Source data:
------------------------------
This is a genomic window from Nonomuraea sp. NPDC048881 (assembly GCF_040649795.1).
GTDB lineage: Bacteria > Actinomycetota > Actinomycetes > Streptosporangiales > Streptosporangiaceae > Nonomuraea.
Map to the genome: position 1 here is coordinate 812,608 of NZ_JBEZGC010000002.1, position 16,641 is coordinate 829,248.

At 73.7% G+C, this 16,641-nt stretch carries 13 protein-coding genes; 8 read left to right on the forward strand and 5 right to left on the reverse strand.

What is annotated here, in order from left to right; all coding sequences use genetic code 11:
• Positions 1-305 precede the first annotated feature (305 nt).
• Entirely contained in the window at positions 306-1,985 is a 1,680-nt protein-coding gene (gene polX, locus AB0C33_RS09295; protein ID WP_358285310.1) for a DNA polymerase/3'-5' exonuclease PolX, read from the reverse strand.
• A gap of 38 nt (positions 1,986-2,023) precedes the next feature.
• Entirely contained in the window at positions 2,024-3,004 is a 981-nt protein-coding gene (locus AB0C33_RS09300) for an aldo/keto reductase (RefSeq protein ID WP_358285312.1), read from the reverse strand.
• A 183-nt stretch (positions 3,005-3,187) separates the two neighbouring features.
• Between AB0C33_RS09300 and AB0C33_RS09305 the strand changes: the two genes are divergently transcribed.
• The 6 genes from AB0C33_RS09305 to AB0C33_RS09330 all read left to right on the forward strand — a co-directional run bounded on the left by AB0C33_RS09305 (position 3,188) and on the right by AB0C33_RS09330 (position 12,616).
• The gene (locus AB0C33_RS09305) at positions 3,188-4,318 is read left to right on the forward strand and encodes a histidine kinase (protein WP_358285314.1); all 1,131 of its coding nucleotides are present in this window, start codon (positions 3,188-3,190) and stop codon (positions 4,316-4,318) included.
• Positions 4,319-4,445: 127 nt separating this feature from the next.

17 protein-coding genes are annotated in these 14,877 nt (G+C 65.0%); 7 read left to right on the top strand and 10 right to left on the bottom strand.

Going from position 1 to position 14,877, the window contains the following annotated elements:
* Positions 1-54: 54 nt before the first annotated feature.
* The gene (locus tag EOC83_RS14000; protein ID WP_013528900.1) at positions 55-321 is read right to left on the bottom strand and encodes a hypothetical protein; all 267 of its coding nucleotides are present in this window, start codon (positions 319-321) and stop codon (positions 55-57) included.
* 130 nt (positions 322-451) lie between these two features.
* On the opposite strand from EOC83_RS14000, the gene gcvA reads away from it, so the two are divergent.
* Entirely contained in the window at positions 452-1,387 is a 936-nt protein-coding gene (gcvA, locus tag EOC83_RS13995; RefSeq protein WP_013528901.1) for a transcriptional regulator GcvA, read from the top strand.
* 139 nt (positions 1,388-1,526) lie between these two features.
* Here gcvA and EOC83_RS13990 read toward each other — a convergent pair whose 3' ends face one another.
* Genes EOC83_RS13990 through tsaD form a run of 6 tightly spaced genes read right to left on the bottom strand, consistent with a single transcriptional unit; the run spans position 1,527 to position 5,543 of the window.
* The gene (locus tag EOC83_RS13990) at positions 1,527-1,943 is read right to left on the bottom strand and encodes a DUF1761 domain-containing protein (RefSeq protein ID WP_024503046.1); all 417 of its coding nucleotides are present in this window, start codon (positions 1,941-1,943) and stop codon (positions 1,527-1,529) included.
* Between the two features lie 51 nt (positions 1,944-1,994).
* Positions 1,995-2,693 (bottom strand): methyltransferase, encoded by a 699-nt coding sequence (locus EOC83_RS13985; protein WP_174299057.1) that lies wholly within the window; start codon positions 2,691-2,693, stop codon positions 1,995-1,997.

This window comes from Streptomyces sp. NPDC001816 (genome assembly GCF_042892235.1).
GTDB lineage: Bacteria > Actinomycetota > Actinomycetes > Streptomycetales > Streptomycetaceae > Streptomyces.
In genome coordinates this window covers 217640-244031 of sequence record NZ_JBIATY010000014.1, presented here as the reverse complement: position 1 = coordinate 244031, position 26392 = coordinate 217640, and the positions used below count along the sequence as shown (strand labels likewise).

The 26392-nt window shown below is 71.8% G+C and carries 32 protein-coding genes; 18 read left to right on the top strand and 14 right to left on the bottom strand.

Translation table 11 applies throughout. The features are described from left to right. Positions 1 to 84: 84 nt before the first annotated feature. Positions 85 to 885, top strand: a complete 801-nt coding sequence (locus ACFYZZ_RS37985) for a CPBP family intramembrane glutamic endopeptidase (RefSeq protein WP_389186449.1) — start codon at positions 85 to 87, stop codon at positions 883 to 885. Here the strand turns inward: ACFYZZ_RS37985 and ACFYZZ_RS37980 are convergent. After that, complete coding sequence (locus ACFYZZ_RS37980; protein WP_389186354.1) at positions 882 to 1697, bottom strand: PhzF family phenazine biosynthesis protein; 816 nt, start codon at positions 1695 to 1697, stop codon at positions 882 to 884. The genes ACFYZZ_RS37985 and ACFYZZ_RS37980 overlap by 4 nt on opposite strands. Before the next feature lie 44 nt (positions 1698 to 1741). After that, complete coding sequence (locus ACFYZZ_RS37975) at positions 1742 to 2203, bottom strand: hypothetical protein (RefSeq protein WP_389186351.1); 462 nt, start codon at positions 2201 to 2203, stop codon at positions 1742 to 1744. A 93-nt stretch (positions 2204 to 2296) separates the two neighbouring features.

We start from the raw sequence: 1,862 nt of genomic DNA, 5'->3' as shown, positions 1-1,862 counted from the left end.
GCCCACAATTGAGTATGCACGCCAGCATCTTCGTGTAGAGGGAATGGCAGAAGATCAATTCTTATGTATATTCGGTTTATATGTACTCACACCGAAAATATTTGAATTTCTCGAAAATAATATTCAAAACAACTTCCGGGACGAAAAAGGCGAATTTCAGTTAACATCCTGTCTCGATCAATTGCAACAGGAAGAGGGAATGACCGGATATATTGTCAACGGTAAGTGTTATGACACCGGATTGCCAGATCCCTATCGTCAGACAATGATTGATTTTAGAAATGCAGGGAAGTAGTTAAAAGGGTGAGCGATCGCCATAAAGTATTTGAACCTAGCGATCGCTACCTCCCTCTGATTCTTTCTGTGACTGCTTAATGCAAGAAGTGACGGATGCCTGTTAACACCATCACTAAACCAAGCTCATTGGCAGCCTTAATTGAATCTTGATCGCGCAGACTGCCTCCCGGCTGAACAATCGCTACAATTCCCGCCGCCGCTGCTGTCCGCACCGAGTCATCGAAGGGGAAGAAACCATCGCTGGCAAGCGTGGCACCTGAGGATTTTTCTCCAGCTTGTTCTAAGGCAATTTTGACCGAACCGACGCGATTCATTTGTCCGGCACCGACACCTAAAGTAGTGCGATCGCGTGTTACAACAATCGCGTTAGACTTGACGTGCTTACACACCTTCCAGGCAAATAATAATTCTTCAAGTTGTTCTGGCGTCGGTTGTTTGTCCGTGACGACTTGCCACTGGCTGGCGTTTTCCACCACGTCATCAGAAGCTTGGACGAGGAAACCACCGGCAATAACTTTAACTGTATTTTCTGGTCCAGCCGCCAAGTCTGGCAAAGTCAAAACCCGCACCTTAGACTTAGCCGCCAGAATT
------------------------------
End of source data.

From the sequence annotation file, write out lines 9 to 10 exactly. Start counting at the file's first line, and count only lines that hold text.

• Entirely contained in the window at positions 2,024-3,004 is a 981-nt protein-coding gene (locus AB0C33_RS09300) for an aldo/keto reductase (RefSeq protein ID WP_358285312.1), read from the reverse strand.
• A 183-nt stretch (positions 3,005-3,187) separates the two neighbouring features.